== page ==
and at a dear ranplanet, neither de Of the spirit that plagued We could nor laugh nor

som he freeth his parted souls us so:

wail;

speech from the angels.

bonds of thirst.
Nine fathom deep he had Through utter drought all
followed us,

dumb we stood!
From the land of mist and I bit my arm, I sucked the
snow.

blood,

160

And cried, 'A sail! a sail!'
“And every tongue, through
utter drought, 135

“With throats unslaked,
Was withered at the root; with black lips baked,
We could not speak, no Agape they heard me call:

A flash of joy; more than if

Gramercy! they for joy did
We had been choked with grin,
soot.

And all at once their breath
drew in,

165
The shipmates, in
their sore distress,
“Ah! well-a-day! what evil

As they were drinking all. would fain throw looks the whole guilt on the ancient Mar- Had I from old and young! “See! see (I cried) she

horror fol

lows. For can it iner: sign Instead of the cross, the

tacks no more!

a ship that whereof they hang

comes onward withthe dead seabird Albatross

141

Hither to work us weal; out wind or tide? round his neck. About my neck was hung. Without a breeze, without

a tide,

She steadies with upright
PART III

keel!'

170 “There passed a weary

time. Each throat “The western wave was all Was parched, and glazed a-flame:

The day was well nigh done: A weary time! A weary Almost upon the western time!

145

wave How glazed each weary

Rested the broad bright The ancient Mareye!

sun; iner beholdeth: When looking westward I

When that strange shape sign in the element afar off. beheld

drove suddenly 175 A something in the sky. Betwixt us and the sun.

And

in

be

each eye.

moon,

210

sun.

sigh,

and

It seemeth him

“And straight the sun was “We listened and looked At the rising of the but the skeleton of a ship. flecked with bars,

sideways up!
(Heaven's Mother send us Fear at my heart, as at a
grace!)

сир,
As if through a dungeon My life-blood seemed to
grate he peered,

sip!

205 With broad and burning The stars were dim, and

1, face.

180

thick the night,

The steersman's face by his
“Alas! (thought I, and my lamp gleamed white;
heart beat loud)

From the sails the dew did
How fast she nears and drip-
nears!

Till clomb above the eastern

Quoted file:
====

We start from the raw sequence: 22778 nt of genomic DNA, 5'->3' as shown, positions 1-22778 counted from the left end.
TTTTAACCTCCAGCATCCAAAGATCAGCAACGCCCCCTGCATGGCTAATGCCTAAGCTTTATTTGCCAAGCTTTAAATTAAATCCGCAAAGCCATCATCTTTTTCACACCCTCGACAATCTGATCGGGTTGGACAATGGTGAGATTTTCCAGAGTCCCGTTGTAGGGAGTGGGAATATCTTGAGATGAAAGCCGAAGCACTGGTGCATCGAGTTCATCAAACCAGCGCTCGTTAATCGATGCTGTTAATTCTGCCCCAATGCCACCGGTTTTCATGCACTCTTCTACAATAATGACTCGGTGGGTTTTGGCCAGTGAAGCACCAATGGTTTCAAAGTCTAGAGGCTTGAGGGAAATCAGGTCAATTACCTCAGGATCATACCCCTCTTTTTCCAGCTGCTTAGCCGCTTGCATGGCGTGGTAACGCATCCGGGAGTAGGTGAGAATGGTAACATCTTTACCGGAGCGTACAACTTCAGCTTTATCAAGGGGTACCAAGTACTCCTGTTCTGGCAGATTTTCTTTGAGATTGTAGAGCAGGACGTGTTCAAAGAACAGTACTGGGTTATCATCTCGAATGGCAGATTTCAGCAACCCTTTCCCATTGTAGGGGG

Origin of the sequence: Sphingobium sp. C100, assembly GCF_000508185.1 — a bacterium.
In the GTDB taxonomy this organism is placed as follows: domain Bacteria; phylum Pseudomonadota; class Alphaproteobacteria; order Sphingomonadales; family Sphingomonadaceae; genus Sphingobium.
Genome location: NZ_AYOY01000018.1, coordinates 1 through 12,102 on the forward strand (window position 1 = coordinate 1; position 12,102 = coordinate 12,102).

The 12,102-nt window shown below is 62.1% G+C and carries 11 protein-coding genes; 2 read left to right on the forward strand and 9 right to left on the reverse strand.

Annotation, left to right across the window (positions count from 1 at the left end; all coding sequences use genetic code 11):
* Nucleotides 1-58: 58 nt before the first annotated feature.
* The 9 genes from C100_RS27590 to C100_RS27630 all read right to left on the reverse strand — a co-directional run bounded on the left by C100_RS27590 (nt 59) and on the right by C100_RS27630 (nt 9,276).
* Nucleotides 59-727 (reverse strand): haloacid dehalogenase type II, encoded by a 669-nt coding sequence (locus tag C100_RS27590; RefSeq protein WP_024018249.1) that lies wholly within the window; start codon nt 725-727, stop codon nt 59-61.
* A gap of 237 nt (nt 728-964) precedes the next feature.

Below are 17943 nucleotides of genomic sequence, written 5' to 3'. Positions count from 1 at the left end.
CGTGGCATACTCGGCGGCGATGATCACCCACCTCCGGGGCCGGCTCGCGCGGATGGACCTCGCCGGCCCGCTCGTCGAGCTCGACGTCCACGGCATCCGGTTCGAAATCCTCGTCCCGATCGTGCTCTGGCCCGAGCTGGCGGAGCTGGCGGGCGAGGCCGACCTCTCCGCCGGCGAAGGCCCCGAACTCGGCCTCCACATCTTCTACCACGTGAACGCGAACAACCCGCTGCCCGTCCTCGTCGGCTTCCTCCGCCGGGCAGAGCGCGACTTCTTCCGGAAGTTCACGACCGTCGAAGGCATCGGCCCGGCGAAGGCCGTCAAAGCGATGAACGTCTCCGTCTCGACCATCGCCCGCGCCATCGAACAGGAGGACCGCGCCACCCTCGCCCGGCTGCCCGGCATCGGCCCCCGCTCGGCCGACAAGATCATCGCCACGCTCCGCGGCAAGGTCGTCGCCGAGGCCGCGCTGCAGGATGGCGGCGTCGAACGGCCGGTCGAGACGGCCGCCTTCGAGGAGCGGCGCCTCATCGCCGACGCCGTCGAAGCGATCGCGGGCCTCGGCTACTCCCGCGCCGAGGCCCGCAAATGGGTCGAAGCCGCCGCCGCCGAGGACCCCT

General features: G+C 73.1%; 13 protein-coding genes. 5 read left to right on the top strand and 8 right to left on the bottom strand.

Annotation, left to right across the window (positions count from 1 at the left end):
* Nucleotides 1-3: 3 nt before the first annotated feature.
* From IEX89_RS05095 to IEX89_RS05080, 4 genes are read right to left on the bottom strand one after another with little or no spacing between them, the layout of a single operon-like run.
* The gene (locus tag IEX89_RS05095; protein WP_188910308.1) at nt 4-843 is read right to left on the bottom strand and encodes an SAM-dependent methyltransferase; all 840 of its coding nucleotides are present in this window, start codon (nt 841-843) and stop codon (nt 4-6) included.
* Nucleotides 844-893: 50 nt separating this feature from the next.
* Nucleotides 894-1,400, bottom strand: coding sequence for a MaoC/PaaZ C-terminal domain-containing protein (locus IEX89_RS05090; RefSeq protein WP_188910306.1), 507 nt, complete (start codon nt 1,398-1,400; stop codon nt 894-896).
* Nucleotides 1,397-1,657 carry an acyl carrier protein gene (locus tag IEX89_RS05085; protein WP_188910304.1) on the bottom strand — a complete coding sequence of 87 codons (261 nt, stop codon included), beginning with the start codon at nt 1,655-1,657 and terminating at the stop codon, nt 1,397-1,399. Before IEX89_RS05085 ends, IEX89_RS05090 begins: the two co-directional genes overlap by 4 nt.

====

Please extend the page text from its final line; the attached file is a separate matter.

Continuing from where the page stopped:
Are those her sails that bar
glance in the sun, The hornèd moon,

with one
Like restless gossameres? bright star

Within the nether tip. And its ribs are “Are those her ribs through seen as bars on the face of the setting which the sun 185

“One after one, by the star- One after another, Did peer, as through a

dogged moon,
grate?

Too quick for groan or
The Spectre- And is that Woman all her
Woman and her
Death-mate,

Each turned his face with
crew?
no other on board Is that a Death? and are

a ghastly pang,
the skeleton-ship.
there two?

And cursed me with his
Is Death that woman's eye.

215
mate?

“Four times fifty living His shipmates drop Like, vessel, like “Her lips were red, her

men, crew! looks were free,

(And I heard nor sigh nor

190 Her locks were yellow as

groan) gold:

With heavy thump, a life

less lump,
Her skin was as white as
leprosy,

They dropped down one
The nightmare Life-in-

by one.
Death was she,

“The souls did from their But Life-in-Death Who thicks man's blood

bodies fly,

begins her work on

the ancient Marwith cold. They fled to bliss or woe!

iner. Death and Life-in

And every soul, it passed Death have diced “The naked hulk alongside

me by, for the ship's crew, and she (the lat came,

195 Like the whizz of my cross-
ter) winneth the And the twain were casting bow!”
ancient Mariner.

dice;
‘The game is done! I've

PART IV
won, I've won!'

“I fear thee, ancient Mar- The WeddingQuoth she, and whistles

iner!

Guest seareth that

a spirit is talking to thrice.

I fear thy skinny hand! 225 him;

And thou art long, and No twilight within “The sun's rim dips; the the courts of the

lank, and brown,
stars rush out:

As is the ribbed sea-sand.
At one stride comes the
dark;

“I fear thee and thy glitter-
With far-heard whisper,

ing eye,

And thy skinny hand, so
Off shot the spectre-barķ. brown.”

220

sun.

200

o'er the sea,